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Adolescent Nutrition and Eating Disorders

Chapter 1  Eating Disorders During Adolescence

Chapter 2  Anorexia Nervosa In Adolescence

Chapter 3 Onset of Anorexia Nervosa during Adolescence

Chapter 4  Initial Stage of Anorexia Nervosa in Adolescence

Chapter 5  Crisis Stage Anorexia Nervosa in Adolescence

Chapter 6  Long-Term Recovery Stage Anorexia Nervosa in Adolescence

Chapter 7 Bulimia Nervosa in Adolescence

Nutritional Care Summarized - Table

Selected References & External Links

List of Reviewers

N.W. Regional Web Symposium
MPH Student Research 
Biographical Information

Eating Disorders during Adolescence:  Nutritional Problems and Interventions

Jane Mitchell Rees, PhD, RD, CD
Departments of Health Services and Pediatrics 
Maternal Child Health and Adolescent Medicine 
University of Washington, Seattle, WA 98195

Eating Disorders
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Useful Links



Risky Eating Behaviors

Weight Management

Chapter 6  Long-Term Recovery Stage Anorexia Nervosa in Adolescence

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Long-Term Recovery: Role of the clinical nutritionist 

The clinical nutritionist/dietitian on the therapeutic team provides nutritional care while working within the framework of mutually established psychotherapeutic goals.  The focus of the adolescent's energy is directed away from food phobias toward recovery.  Techniques developed by the social sciences and experience in modifying the disordered eating behaviors and attitudes help accomplish this.  The nutritionist's knowledge of energy balance applied to an individual adolescentís needs is required to establish dietary intake and nutritional rehabilitation goals throughout therapy. 

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Long-Term Recovery: Psychosocial issues

The adolescent with anorexia who has recovered from a starvation crisis will still have to overcome the developmental arrest that brought her to the crisis. Several years are usually required for recovery. The adolescent will need to solve problems concerning choice and preparation for a vocation, financial support, and relationships with peers (including the opposite sex), along with maintaining adequate nourishment and accepting her inherited physique.

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Long-Term Recovery: Physical issues

Before fully recovering from anorexia, adolescents will often experience wide swings in weight from extreme thinness to obesity, and some may develop bulimia.  An adolescent may see herself as somewhat detached from her body and experiment with extreme food habits before adopting a more reasonable perspective. By restricting food and experiencing stress she may not regain her menses as soon as expected. She may feel bloated and have bouts of edema as physical responses to starvation and refeeding.  Until she is fully nourished her skin may be yellow from time to time as result of carotenemia.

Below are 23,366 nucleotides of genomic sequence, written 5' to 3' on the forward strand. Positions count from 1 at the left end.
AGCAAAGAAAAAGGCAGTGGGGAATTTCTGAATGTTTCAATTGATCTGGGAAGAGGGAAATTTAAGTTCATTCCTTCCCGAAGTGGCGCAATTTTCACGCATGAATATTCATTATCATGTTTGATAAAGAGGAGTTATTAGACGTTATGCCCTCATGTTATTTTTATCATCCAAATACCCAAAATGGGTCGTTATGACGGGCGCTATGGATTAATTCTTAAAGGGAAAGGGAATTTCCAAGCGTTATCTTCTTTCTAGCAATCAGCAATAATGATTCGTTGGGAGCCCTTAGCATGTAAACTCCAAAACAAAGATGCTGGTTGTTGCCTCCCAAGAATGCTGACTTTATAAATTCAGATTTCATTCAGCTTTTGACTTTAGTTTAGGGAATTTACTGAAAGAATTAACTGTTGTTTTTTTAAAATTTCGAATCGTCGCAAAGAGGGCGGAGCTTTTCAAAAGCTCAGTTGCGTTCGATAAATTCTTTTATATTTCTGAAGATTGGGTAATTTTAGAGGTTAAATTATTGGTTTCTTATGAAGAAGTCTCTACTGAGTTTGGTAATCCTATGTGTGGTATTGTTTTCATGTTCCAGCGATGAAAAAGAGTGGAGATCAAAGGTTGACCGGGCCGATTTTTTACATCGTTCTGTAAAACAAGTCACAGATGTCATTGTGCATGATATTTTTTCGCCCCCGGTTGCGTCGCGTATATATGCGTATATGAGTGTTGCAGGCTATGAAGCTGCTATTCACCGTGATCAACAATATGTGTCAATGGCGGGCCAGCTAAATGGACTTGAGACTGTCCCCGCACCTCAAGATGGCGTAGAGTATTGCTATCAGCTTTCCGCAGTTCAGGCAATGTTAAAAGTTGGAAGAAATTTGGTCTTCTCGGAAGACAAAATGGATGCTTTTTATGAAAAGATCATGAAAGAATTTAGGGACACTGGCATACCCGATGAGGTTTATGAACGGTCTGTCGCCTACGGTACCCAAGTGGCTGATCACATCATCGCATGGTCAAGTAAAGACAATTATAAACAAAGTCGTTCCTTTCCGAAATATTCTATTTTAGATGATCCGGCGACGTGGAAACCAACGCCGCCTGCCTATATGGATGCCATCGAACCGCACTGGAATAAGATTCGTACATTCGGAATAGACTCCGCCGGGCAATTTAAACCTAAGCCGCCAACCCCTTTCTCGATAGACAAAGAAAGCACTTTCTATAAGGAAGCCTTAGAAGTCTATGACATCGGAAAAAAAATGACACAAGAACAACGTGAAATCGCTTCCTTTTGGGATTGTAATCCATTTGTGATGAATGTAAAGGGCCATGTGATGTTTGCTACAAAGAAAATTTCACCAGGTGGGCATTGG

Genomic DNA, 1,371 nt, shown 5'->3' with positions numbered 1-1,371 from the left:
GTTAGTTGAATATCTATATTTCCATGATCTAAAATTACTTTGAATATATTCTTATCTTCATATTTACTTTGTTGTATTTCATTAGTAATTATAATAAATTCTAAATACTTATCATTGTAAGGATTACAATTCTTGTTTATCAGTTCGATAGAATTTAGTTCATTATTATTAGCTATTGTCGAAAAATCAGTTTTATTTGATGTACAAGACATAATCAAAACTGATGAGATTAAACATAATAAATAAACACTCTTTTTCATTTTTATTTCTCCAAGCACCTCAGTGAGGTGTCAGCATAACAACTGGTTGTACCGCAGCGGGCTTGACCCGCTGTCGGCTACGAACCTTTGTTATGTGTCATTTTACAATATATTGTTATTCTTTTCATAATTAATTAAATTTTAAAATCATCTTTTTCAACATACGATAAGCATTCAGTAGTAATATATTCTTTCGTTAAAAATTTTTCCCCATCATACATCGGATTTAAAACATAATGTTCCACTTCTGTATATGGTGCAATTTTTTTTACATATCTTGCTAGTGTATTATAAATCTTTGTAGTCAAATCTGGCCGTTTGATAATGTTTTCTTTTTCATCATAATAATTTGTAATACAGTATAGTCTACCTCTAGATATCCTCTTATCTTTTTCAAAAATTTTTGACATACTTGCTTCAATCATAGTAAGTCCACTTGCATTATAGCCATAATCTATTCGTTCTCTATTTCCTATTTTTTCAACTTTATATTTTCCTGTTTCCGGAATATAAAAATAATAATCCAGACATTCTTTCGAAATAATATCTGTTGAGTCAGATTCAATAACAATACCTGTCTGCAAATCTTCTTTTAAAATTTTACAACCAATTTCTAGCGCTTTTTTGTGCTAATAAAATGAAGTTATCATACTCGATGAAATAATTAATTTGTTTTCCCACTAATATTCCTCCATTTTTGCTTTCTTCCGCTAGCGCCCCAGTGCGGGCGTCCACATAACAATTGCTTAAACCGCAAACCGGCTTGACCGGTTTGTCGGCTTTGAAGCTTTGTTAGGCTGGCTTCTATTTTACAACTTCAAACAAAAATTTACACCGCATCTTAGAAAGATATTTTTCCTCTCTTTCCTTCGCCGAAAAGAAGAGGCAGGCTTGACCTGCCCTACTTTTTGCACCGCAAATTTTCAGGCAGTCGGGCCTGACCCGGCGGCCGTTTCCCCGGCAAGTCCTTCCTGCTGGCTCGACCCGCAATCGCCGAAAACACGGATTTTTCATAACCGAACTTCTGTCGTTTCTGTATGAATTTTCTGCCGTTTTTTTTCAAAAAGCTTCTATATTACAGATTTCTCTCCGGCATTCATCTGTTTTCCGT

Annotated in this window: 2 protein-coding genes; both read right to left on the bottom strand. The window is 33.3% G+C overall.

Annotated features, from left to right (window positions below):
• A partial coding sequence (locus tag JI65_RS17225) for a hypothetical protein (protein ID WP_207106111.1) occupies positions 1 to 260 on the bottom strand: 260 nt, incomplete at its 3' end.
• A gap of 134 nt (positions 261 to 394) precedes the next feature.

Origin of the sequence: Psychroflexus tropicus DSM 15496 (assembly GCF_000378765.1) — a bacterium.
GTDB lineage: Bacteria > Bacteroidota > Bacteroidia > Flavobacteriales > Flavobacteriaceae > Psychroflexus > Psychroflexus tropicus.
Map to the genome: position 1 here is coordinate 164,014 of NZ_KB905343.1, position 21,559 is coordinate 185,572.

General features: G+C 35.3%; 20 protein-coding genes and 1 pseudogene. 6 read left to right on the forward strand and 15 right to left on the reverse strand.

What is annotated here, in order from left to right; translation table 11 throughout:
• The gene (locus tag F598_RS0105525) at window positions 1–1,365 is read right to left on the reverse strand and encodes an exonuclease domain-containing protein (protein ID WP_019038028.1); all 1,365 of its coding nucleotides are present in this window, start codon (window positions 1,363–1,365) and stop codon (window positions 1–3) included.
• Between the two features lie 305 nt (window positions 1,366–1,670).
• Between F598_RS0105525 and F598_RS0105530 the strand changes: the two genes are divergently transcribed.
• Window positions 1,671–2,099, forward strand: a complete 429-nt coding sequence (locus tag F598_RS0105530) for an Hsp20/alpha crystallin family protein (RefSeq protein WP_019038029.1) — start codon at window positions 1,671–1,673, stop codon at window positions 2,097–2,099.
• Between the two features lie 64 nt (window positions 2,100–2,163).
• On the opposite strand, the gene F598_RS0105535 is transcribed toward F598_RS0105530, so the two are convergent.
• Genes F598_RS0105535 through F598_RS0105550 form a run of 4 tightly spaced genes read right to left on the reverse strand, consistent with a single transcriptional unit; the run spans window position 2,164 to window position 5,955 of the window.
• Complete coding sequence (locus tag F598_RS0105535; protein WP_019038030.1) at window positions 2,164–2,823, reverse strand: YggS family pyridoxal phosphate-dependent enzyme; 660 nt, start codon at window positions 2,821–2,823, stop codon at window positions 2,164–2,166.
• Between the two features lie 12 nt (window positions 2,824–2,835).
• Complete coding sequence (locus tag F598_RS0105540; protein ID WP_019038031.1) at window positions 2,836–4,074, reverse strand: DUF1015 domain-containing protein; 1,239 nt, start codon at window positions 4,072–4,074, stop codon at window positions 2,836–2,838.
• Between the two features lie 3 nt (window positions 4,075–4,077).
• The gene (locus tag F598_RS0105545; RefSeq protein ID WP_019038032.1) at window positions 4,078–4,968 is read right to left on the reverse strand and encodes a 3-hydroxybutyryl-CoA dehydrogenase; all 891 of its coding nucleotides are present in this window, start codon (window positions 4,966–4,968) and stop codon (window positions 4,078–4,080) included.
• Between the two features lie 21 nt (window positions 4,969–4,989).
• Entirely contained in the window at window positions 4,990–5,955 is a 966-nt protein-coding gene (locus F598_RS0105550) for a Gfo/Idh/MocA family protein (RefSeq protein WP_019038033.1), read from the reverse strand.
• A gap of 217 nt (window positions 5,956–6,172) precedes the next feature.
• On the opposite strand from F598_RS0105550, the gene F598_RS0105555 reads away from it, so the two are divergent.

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Long-Term Recovery: Intervention strategies

During recovery the psychotherapeutic goal will be to facilitate normal physical and psychological development, preparing the adolescent for a full healthy adult role in society.  True psychological maturation will enable her to function without depending on unhealthy eating and exercise habits. Nutritional counseling will provide her with needed information and retraining about food and the physical aspects of life; education regarding healthy weight management techniques will also be useful. Issues such as the level of nourishment necessary to maintain the menstrual cycle will resurface from time to time, as cognitive and emotional development proceeds. Returning to such issues will enable her to deal more capably with them as she matures. Guided experiences in eating out, grocery shopping, cooking, and entertaining, prepare adolescents to manage food in the environment without overfocusing on it. A team of psychological, nutritional and medical specialists will provide necessary care, and monitor her progress toward recovery.

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Long-Term Recovery: Final outcome

Strong resistance to treatment and a high incidence of relapse and partial recovery are common outcomes of anorexia nervosa in adolescents. Many will retain symptoms into adulthood. Results of outcome studies reported to date indicate that although weight-for-height-for-age proportion improved in a majority of the adolescents, menstrual cycles were often unsatisfactorily maintained, ideas about food and weight remained disturbed, and psychosocial maladjustment was common.  The relationship of depressed body weight to depressive symptoms, as well as to sex role and body image distortions, and the observation that fewer than the expected number of children are born to adolescents formerly diagnosed with anorexia nervosa, are equally disturbing.

[ Nutritional Care Summarized - Table ]

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This Web Site is a reference for health care professionals, students and educators; it is not intended to provide advice or treatment to people with eating disorders.  If you have an eating disorder or disturbed eating patterns, consult a qualified physician who specializes in eating disorders.

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